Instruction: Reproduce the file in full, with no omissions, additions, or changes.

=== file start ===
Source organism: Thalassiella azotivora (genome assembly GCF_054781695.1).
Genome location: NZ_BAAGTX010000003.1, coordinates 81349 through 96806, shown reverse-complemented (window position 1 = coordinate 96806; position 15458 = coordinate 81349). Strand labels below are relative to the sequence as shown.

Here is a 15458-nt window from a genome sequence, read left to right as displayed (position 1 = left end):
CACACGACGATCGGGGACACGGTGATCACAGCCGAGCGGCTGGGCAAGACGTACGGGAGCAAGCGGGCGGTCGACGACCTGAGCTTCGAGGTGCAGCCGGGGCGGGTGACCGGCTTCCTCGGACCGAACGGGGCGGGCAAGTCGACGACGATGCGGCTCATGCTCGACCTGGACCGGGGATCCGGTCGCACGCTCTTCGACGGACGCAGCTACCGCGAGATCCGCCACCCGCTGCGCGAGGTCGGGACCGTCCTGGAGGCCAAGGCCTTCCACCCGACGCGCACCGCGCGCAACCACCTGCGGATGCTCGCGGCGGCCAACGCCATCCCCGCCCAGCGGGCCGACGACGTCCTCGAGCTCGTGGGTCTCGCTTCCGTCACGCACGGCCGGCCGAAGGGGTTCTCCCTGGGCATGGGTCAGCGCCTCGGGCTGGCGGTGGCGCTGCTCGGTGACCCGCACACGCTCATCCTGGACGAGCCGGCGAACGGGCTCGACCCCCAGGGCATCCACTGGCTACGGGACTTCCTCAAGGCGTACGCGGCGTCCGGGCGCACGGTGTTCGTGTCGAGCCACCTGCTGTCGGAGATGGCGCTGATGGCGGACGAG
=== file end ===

Source organism: Thalassiella azotivora (genome assembly GCF_054781695.1).
Genome location: NZ_BAAGTX010000003.1, coordinates 81349 through 96806, shown reverse-complemented (window position 1 = coordinate 96806; position 15458 = coordinate 81349). Strand labels below are relative to the sequence as shown.

Here is a 15458-nt window from a genome sequence, read left to right as displayed (position 1 = left end):
CACACGACGATCGGGGACACGGTGATCACAGCCGAGCGGCTGGGCAAGACGTACGGGAGCAAGCGGGCGGTCGACGACCTGAGCTTCGAGGTGCAGCCGGGGCGGGTGACCGGCTTCCTCGGACCGAACGGGGCGGGCAAGTCGACGACGATGCGGCTCATGCTCGACCTGGACCGGGGATCCGGTCGCACGCTCTTCGACGGACGCAGCTACCGCGAGATCCGCCACCCGCTGCGCGAGGTCGGGACCGTCCTGGAGGCCAAGGCCTTCCACCCGACGCGCACCGCGCGCAACCACCTGCGGATGCTCGCGGCGGCCAACGCCATCCCCGCCCAGCGGGCCGACGACGTCCTCGAGCTCGTGGGTCTCGCTTCCGTCACGCACGGCCGGCCGAAGGGGTTCTCCCTGGGCATGGGTCAGCGCCTCGGGCTGGCGGTGGCGCTGCTCGGTGACCCGCACACGCTCATCCTGGACGAGCCGGCGAACGGGCTCGACCCCCAGGGCATCCACTGGCTACGGGACTTCCTCAAGGCGTACGCGGCGTCCGGGCGCACGGTGTTCGTGTCGAGCCACCTGCTGTCGGAGATGGCGCTGATGGCGGACGAG